Developers should be shamed into building better housing estates in Warwickshire says health chief

Developers should be shamed into building better housing estates according to one of Warwickshire’s leading health chiefs.

Friday, 10th January 2020, 11:06 am
Updated Friday, 10th January 2020, 11:23 am

Russell Hardy, chairman of both the George Eliot and South Warwickshire NHS Foundation Trusts, made the comments at the latest Warwickshire County Council Health and Wellbeing Board meeting on Wednesday (January 8).

Councillors and health officials were discussing a new document drawn up to show how good planning can have a positive impact on people’s lives.

The report explained that problems such as obesity, diabetes and dementia were influenced by where people lived and offered guidance on what can be done when new houses are designed and built that would boost health and wellbeing.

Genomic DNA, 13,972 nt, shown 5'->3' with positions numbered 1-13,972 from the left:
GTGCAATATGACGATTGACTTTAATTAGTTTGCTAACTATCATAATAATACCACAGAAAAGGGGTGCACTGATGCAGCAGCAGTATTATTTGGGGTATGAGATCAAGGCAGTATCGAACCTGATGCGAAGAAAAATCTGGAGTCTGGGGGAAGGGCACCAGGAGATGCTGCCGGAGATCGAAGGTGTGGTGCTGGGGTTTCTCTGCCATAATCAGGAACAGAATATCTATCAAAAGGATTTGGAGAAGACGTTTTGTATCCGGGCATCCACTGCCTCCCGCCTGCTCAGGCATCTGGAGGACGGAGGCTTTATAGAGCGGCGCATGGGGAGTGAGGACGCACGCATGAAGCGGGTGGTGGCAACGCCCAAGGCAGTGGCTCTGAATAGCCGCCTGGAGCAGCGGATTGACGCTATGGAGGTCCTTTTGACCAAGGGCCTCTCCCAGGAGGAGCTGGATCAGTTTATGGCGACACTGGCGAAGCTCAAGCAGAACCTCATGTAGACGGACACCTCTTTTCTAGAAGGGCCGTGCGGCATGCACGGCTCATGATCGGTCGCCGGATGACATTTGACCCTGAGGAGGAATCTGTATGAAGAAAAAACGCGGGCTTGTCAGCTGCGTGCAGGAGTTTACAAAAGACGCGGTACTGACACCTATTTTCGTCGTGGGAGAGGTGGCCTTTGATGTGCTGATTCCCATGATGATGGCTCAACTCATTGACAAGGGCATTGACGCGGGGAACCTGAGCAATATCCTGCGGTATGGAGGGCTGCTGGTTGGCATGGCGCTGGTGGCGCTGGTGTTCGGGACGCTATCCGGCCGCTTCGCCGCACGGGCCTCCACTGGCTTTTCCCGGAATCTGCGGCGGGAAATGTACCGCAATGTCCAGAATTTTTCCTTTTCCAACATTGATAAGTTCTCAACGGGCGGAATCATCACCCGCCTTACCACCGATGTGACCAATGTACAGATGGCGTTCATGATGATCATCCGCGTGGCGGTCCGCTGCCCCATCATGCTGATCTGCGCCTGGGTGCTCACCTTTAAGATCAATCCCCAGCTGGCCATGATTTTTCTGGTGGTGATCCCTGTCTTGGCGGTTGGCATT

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Mr Hardy said: “The piece of analysis that would be useful is a well designed housing estate compared to a poorly designed housing estate and the impact on life expectancy and the costs to the geography in terms of healthcare costs.

“Strategically that would allow our planning colleagues to have a far stronger arm to say that a poorly designed housing estate that doesn’t take into account issues such as loneliness, obesity, isolation has this consequence while a well designed one has this consequence.

“Why, as a developer, would you want to be associated with those health outcomes.

"Developers over time should be shamed by their failure to design housing estates which help health outcomes.”

A health and planning workshop is to be arranged to explain how the new document can be put into use by planning departments across Warwickshire.

It will look at areas such as public transport, car parking, public spaces, facilities and services and in conclusion, the document states it has ‘provided an overview of how the environment and health are interconnected and ways in which the design of places and spaces can promote positive health and wellbeing outcomes’.